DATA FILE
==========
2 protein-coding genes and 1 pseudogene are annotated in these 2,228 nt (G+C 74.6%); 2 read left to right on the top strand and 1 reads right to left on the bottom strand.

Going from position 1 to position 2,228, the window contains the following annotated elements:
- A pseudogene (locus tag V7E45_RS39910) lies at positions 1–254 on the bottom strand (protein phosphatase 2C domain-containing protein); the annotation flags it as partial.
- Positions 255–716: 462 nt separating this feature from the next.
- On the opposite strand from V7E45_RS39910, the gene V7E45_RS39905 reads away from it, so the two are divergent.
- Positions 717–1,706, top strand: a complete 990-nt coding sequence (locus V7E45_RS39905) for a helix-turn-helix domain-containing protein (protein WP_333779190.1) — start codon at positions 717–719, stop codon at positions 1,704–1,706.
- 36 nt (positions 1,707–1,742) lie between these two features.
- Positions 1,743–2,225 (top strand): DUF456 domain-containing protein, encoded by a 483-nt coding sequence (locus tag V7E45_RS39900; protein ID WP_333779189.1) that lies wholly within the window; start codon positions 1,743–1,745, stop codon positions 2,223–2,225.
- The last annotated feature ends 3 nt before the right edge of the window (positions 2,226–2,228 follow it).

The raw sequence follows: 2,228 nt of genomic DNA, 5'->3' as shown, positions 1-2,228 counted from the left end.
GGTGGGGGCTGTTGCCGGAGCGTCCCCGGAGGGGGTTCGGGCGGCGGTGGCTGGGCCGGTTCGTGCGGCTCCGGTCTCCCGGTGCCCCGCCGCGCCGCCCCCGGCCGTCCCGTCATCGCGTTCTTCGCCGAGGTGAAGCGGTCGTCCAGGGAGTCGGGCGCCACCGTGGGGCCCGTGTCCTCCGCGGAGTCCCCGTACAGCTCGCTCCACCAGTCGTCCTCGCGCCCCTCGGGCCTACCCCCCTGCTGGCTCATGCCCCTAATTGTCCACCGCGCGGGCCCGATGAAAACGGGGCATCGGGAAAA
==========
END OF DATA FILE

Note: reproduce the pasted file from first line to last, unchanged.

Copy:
2 protein-coding genes and 1 pseudogene are annotated in these 2,228 nt (G+C 74.6%); 2 read left to right on the top strand and 1 reads right to left on the bottom strand.

Going from position 1 to position 2,228, the window contains the following annotated elements:
- A pseudogene (locus tag V7E45_RS39910) lies at positions 1–254 on the bottom strand (protein phosphatase 2C domain-containing protein); the annotation flags it as partial.
- Positions 255–716: 462 nt separating this feature from the next.
- On the opposite strand from V7E45_RS39910, the gene V7E45_RS39905 reads away from it, so the two are divergent.
- Positions 717–1,706, top strand: a complete 990-nt coding sequence (locus V7E45_RS39905) for a helix-turn-helix domain-containing protein (protein WP_333779190.1) — start codon at positions 717–719, stop codon at positions 1,704–1,706.
- 36 nt (positions 1,707–1,742) lie between these two features.
- Positions 1,743–2,225 (top strand): DUF456 domain-containing protein, encoded by a 483-nt coding sequence (locus tag V7E45_RS39900; protein ID WP_333779189.1) that lies wholly within the window; start codon positions 1,743–1,745, stop codon positions 2,223–2,225.
- The last annotated feature ends 3 nt before the right edge of the window (positions 2,226–2,228 follow it).

The raw sequence follows: 2,228 nt of genomic DNA, 5'->3' as shown, positions 1-2,228 counted from the left end.
GGTGGGGGCTGTTGCCGGAGCGTCCCCGGAGGGGGTTCGGGCGGCGGTGGCTGGGCCGGTTCGTGCGGCTCCGGTCTCCCGGTGCCCCGCCGCGCCGCCCCCGGCCGTCCCGTCATCGCGTTCTTCGCCGAGGTGAAGCGGTCGTCCAGGGAGTCGGGCGCCACCGTGGGGCCCGTGTCCTCCGCGGAGTCCCCGTACAGCTCGCTCCACCAGTCGTCCTCGCGCCCCTCGGGCCTACCCCCCTGCTGGCTCATGCCCCTAATTGTCCACCGCGCGGGCCCGATGAAAACGGGGCATCGGGAAAA